Power Play analyzes the Bush presidency's efforts to expand executive power in these four domains and puts them into constitutional and historical perspective. Pfiffner explores the evolution of Anglo-American thinking about executive power and individual rights. He highlights the lessons the Constitution's framers drew from such philosophers as Locke and Montesquieu, as well as English constitutional history. He documents the ways in which the Bush administration's policies have undermined the separation of powers, and he shows how these practices have imperiled the rule of law.
Following 9/11, the Bush presidency engaged in a two-front offensive. In Afghanistan and Iraq, the administration aggressively prosecuted the "war on terror." At home, it targeted constraints on the power of the executive. Power Play lays bare the extent of this second campaign and explains why it will continue to threaten the future of republican government if the other two branches do not assert their own constitutional prerogatives.
Six years into the "war on terror," are the United States and its allies better off than we were before it started? Sadly, we are not, and the reason is that we have been fighting – and losing – the wrong war.
In this paradigm-shifting book, Philip H. Gordon presents a new way of thinking about the war on terror and a new strategy for winning it. He draws a provocative parallel between the world today and the world of the Cold War, showing how defense, development, diplomacy, and the determination to maintain our own values can again be deployed alongside military might to defeat a violent and insidious ideology. Drawing on the latest scholarly research, his own experience in the White House, and visits to more than forty countries, he provides fresh insights into the nature of the terrorist challenge and offers concrete and realistic proposals for confronting it.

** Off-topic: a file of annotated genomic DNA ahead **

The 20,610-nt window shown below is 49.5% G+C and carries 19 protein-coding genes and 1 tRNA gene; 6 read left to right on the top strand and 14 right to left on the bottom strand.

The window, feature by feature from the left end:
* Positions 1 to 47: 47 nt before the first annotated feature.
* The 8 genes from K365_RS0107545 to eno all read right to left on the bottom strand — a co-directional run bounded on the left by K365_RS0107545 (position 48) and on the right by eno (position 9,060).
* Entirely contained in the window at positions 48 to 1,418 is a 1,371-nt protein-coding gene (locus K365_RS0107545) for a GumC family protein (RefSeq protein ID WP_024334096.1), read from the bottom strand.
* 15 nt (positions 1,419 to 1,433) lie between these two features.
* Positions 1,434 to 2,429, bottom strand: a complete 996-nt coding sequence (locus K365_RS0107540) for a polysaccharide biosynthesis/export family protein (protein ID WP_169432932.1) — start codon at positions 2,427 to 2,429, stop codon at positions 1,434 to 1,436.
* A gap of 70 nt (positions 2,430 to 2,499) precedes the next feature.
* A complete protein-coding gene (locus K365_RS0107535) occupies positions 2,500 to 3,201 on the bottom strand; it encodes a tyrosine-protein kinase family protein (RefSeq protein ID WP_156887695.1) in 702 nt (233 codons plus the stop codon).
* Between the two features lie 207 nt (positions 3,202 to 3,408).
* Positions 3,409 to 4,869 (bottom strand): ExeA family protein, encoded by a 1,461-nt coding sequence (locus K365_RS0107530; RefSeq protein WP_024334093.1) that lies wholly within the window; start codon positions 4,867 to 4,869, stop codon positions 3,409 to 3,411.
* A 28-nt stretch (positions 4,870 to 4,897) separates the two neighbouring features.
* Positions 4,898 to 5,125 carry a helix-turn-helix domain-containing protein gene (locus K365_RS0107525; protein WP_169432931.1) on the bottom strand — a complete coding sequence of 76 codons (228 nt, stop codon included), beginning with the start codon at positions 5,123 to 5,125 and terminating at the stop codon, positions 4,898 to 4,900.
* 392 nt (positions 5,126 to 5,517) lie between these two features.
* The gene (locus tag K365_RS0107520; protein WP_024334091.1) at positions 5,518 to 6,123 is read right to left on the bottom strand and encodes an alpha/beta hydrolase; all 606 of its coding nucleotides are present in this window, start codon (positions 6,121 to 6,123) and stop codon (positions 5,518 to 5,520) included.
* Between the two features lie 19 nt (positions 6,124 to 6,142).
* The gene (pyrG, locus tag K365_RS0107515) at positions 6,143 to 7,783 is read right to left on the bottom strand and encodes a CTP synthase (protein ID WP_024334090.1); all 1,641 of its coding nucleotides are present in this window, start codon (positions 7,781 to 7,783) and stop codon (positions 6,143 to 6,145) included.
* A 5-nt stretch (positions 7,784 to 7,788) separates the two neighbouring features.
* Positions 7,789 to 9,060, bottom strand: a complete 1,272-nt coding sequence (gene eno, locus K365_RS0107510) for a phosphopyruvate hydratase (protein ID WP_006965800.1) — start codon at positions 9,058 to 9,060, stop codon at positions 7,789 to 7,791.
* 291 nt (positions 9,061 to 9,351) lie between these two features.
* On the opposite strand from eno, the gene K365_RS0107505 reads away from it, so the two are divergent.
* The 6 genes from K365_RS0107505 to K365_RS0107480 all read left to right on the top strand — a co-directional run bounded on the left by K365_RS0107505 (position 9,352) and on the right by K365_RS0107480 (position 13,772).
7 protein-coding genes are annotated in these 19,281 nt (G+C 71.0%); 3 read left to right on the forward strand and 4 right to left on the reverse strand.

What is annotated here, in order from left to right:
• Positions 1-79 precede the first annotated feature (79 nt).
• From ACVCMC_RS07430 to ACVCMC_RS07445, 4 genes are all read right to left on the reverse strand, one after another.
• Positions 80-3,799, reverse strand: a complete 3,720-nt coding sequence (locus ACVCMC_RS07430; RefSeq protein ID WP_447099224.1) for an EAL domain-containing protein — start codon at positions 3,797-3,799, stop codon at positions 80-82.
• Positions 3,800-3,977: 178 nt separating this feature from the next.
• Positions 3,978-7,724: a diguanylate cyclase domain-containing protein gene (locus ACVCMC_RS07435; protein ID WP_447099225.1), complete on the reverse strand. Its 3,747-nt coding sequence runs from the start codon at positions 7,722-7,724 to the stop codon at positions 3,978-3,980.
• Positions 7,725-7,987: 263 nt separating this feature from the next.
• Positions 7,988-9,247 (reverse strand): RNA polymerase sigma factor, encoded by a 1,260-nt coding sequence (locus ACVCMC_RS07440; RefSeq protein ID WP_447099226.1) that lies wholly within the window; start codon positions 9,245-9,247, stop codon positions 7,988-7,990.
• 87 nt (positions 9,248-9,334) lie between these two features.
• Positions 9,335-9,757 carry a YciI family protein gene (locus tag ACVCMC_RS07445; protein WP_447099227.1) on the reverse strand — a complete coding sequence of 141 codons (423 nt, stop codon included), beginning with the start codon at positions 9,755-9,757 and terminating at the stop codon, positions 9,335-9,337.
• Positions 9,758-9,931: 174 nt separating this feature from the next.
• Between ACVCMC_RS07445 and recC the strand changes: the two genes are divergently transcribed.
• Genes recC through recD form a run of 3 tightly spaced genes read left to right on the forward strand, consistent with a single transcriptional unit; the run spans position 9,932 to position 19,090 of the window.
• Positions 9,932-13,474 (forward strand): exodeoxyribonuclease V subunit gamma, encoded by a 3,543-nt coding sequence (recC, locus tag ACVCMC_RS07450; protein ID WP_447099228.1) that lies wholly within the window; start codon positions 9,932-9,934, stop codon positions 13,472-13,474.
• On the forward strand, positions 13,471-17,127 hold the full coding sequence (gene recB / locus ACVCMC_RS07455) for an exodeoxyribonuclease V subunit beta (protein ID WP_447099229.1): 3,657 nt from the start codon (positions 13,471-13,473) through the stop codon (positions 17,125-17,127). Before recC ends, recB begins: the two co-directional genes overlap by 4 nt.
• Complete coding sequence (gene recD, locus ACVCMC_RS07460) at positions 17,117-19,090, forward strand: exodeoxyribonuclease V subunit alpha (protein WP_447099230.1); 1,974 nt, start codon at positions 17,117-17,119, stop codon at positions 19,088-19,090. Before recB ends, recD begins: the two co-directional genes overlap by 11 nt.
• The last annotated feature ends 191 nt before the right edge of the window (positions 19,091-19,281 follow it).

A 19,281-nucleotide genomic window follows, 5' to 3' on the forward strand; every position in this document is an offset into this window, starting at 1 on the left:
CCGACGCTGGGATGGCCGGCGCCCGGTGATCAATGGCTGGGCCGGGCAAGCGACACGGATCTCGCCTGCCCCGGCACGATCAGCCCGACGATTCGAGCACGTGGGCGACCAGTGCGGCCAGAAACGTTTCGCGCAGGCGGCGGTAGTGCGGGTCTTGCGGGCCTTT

Gordon also asks the question "What would victory look like?" – a topic sorely missing from the debate today. He offers a positive vision of the world after the war on terror, which will end not when we kill or capture all potential terrorists but when their hateful ideology collapses around them, when extremists become isolated in their own communities, and when Americans and their allies will again feel safe. His vision for promoting these goals is achievable and realistic, but only if the United States changes course before it is too late. As we look beyond the presidency of George W. Bush, we must seize the opportunity to chart a new course to security for America, the West, and the world at large. The stakes could not be higher.
Cosponsored with the Shorenstein Center on the Press, Politics and Public Policy at the Kennedy School, Harvard University.
No pattern of actual attacks on U.S. territory has yet emerged that provides a clear basis for predicting how serious any given form of attack might be in the future, what means of attack might be used, or how lethal new forms of attack might be. As a result, there is a major ongoing debate over the seriousness of the threat and how the U.S. government should react. This work is an invaluable contribution to that debate.